Nevertheless, I still read the hundreds of e-mails that flow through my computer every week. I still go online and try to capture as much “real” news as I can so I not only know what’s going on, but at least have a shot at understanding it as well. I still read all the “trades” and participate in a handful of online communities, and, in the long run, I suppose that is a “good” thing because you never know when that one thing — that inescapable, imminent and inevitable thing is going to smack you across the face, awakening you from your semi-conscious stupor.
That happened to me when I opened an e-mail from an old friend: a former shop owner and current vo-tech instructor, Chuck Pearson from MassBay Community College Technology Center in Ashland, MA, who e-mailed me this past August. He wrote after reading an online article written by a colleague, Beth Skove (publisher of TechShop and Tomorrow’s Technician), and it has taken all the events sited above and the time in between for it to finally wend its way into my consciousness.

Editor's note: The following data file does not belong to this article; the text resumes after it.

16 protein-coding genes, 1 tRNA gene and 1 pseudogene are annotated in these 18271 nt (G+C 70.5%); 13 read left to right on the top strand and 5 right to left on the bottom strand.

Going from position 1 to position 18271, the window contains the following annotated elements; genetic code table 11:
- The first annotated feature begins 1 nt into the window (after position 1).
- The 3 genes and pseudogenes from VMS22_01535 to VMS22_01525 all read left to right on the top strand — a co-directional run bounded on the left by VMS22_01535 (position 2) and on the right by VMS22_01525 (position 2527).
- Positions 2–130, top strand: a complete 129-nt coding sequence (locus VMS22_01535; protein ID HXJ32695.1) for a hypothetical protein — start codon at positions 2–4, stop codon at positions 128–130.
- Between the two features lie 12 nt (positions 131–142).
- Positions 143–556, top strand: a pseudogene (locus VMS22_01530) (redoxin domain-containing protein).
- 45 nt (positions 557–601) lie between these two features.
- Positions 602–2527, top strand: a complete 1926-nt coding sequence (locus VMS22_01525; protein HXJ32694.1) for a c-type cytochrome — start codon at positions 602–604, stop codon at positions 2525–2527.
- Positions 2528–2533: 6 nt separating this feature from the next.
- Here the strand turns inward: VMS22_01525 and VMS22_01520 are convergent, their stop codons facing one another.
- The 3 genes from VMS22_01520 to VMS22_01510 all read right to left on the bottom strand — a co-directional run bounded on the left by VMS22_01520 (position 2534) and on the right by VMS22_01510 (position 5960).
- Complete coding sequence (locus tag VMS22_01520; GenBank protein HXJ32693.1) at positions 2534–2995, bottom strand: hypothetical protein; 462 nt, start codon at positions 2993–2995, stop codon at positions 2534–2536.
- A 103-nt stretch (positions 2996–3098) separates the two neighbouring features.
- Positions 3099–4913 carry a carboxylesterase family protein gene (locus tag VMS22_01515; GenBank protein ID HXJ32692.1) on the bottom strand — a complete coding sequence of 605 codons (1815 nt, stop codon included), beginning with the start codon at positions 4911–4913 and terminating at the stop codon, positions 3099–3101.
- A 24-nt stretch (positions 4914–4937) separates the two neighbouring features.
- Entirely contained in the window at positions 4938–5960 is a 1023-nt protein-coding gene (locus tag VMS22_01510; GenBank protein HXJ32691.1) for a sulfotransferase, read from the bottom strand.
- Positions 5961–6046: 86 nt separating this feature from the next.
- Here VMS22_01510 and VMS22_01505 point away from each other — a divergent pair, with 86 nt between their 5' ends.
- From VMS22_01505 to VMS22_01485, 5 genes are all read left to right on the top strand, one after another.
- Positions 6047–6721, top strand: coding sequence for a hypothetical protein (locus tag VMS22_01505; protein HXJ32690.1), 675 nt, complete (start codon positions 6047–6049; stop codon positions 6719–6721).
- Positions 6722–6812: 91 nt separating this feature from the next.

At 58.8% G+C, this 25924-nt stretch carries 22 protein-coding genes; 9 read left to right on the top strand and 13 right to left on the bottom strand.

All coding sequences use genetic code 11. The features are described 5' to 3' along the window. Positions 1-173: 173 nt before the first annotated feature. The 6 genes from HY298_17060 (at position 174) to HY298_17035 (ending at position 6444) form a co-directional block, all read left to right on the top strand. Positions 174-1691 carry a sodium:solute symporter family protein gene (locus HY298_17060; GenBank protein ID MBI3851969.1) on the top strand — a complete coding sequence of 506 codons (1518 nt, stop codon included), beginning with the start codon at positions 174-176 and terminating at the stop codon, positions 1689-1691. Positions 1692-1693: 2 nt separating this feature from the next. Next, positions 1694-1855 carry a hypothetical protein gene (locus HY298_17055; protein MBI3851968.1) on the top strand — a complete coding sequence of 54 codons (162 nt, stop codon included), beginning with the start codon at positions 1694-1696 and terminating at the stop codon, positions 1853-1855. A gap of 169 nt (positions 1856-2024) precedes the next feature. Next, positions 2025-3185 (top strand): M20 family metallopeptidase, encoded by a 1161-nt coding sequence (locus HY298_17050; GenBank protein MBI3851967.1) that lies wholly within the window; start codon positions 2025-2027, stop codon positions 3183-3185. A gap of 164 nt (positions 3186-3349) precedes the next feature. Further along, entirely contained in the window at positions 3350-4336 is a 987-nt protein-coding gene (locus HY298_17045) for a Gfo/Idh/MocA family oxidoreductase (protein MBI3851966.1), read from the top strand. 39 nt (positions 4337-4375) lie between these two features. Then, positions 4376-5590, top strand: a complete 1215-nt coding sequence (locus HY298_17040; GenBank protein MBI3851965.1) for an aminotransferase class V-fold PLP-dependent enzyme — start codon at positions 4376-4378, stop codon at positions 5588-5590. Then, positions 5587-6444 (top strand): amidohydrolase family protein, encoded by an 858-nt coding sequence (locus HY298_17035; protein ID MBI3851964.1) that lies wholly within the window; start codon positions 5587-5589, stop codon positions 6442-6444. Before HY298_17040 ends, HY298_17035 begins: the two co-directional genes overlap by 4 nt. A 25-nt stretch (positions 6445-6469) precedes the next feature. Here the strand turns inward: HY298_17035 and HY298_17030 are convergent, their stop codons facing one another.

The article focused on whether or not we — shop owners like you and me — are experiencing a “Profitability Crisis,” and Beth did a great job of documenting a number of the problems facing all of us in the repair community. When she was finished, she had created a kind of “Decalogue:” a 10 Commandments of things you do not want to do in an automotive service business. She also challenged her readers to see just how many of these individual commandments they were guilty of…things like: